Business travelers often make the final decision around how they are going to travel, where they are going to stay and which suppliers ultimately receive company funds. However, business travel departments try to influence traveler behavior by selecting and encouraging preferred suppliers that they believe will best meet the objectives of both the business and traveler. Traditionally, these suppliers were determined through an RFP process that focused on “best value.” Typically, that was defined as meeting the minimum service-level requirements at the best (lowest) price.
This is changing. Now, it is becoming more important for companies to take a deeper look at the individual suppliers they support. Who is responsible for governing that supplier? What do they stand for? How are they handling ESG considerations? These questions are making their way into the supplier selection process, forcing enterprises to consider how these new priorities stack up against traditional perceptions around “best value.” For example, are companies willing to pay more for a supplier that exhibits a greater commitment to workplace satisfaction or the environment? The organization should base the answer on its top-level objectives.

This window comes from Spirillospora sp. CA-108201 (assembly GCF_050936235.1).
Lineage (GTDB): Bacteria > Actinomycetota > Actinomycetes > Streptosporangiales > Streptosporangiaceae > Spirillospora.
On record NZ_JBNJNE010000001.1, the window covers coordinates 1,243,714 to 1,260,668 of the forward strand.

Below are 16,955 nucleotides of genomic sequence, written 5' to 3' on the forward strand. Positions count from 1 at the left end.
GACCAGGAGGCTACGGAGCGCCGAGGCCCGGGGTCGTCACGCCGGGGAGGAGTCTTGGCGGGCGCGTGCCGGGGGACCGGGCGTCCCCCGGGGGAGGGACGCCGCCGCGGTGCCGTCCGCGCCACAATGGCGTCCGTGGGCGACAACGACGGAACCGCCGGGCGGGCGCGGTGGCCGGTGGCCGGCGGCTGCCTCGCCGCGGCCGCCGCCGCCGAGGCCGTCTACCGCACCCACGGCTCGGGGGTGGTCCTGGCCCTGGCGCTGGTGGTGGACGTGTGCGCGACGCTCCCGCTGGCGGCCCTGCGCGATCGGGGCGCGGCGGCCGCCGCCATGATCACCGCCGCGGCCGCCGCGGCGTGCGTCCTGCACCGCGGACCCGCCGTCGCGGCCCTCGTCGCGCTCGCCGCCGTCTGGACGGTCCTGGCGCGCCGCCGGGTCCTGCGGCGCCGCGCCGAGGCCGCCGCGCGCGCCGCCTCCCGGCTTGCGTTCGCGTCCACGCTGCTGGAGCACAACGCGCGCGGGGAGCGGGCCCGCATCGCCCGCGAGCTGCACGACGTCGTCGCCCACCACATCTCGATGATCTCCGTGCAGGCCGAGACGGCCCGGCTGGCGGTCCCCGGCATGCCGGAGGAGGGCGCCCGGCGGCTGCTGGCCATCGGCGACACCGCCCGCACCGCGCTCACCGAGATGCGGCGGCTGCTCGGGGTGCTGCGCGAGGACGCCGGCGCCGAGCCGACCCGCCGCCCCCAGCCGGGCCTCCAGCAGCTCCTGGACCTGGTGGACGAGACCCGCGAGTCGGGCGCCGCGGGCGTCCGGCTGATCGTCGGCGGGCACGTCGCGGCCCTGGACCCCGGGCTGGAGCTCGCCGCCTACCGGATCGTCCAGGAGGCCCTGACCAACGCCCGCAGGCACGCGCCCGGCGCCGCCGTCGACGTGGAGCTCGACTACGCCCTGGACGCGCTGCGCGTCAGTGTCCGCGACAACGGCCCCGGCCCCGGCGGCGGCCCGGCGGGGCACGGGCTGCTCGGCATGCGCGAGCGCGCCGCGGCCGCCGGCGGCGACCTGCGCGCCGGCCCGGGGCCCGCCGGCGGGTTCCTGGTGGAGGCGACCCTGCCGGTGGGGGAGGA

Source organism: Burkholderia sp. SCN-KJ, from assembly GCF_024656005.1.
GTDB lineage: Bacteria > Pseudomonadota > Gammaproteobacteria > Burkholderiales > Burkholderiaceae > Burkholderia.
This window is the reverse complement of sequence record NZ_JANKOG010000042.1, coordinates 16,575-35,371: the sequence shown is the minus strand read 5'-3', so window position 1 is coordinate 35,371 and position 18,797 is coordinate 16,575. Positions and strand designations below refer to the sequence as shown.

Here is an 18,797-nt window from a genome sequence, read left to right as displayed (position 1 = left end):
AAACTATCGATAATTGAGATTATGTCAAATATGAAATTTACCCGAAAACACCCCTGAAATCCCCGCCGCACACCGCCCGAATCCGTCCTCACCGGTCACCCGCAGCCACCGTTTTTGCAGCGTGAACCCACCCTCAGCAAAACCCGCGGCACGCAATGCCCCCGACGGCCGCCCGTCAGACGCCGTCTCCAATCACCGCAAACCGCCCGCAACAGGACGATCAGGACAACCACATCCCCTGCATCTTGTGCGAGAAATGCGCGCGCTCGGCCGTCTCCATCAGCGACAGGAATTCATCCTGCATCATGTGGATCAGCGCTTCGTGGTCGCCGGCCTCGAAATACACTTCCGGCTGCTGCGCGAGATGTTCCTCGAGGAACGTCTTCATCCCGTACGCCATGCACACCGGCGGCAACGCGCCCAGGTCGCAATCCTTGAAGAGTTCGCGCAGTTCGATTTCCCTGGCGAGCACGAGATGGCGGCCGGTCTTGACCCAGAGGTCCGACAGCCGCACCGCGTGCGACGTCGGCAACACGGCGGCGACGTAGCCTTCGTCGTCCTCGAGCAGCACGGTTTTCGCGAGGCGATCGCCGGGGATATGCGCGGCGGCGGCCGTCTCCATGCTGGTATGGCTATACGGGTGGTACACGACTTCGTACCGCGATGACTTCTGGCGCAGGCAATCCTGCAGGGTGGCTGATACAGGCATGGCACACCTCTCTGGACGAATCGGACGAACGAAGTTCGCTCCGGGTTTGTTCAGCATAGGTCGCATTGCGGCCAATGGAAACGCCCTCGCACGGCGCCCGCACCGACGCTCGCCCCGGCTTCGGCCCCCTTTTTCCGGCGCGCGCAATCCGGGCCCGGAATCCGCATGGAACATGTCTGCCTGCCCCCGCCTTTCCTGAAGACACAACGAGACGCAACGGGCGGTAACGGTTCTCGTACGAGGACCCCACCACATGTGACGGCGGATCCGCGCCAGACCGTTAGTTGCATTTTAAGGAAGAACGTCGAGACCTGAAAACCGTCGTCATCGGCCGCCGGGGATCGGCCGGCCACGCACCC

Risk managers can again provide a key link between these organizational goals or commitments and the tactics that companies use to support them. If there is a clear understanding of the company’s objectives, it is easier to evaluate which areas might be deal-breakers in the selection process and which are “nice-to-haves.”
Once preferred suppliers are selected, the focus shifts toward measuring traveler compliance with those suppliers. Since businesses will never have complete control over the suppliers used, finding creative ways to communicate and promote these suppliers is key to improving compliance.
Companies can use two strategies to decrease the impact their business travel has on the environment: 1) travel less, and 2) make better decisions about how to travel. While many companies hope to accomplish both, it is important to establish a baseline before doing either. Your travel management company can help by providing data on travel frequency and volumes, and there is a wide variety of resources to provide an estimated carbon footprint.
An organization’s future travel volume depends on multiple factors, most of which are controlled by executive management and heavily influenced by business needs. That being said, organizations often trust their employees to make smart decisions about travel details, which shifts the focus of those establishing relevant policies toward making whatever travel does occur more environmentally friendly.